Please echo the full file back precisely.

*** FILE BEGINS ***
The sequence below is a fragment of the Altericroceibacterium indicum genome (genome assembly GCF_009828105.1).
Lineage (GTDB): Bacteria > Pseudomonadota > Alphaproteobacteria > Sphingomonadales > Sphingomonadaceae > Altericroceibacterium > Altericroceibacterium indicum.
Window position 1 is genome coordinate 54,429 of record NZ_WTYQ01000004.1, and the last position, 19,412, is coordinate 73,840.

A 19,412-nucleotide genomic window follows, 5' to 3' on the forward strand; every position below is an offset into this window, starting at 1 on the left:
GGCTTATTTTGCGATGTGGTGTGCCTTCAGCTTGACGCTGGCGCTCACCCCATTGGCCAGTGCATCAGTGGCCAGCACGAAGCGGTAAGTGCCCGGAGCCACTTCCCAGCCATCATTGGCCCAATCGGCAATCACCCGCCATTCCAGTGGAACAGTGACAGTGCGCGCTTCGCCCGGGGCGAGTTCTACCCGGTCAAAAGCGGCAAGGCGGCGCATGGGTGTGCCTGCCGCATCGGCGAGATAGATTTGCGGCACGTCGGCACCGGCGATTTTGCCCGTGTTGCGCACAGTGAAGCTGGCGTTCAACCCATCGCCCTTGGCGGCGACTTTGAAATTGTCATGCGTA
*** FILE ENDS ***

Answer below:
The sequence below is a fragment of the Altericroceibacterium indicum genome (genome assembly GCF_009828105.1).
Lineage (GTDB): Bacteria > Pseudomonadota > Alphaproteobacteria > Sphingomonadales > Sphingomonadaceae > Altericroceibacterium > Altericroceibacterium indicum.
Window position 1 is genome coordinate 54,429 of record NZ_WTYQ01000004.1, and the last position, 19,412, is coordinate 73,840.

A 19,412-nucleotide genomic window follows, 5' to 3' on the forward strand; every position below is an offset into this window, starting at 1 on the left:
GGCTTATTTTGCGATGTGGTGTGCCTTCAGCTTGACGCTGGCGCTCACCCCATTGGCCAGTGCATCAGTGGCCAGCACGAAGCGGTAAGTGCCCGGAGCCACTTCCCAGCCATCATTGGCCCAATCGGCAATCACCCGCCATTCCAGTGGAACAGTGACAGTGCGCGCTTCGCCCGGGGCGAGTTCTACCCGGTCAAAAGCGGCAAGGCGGCGCATGGGTGTGCCTGCCGCATCGGCGAGATAGATTTGCGGCACGTCGGCACCGGCGATTTTGCCCGTGTTGCGCACAGTGAAGCTGGCGTTCAACCCATCGCCCTTGGCGGCGACTTTGAAATTGTCATGCGTA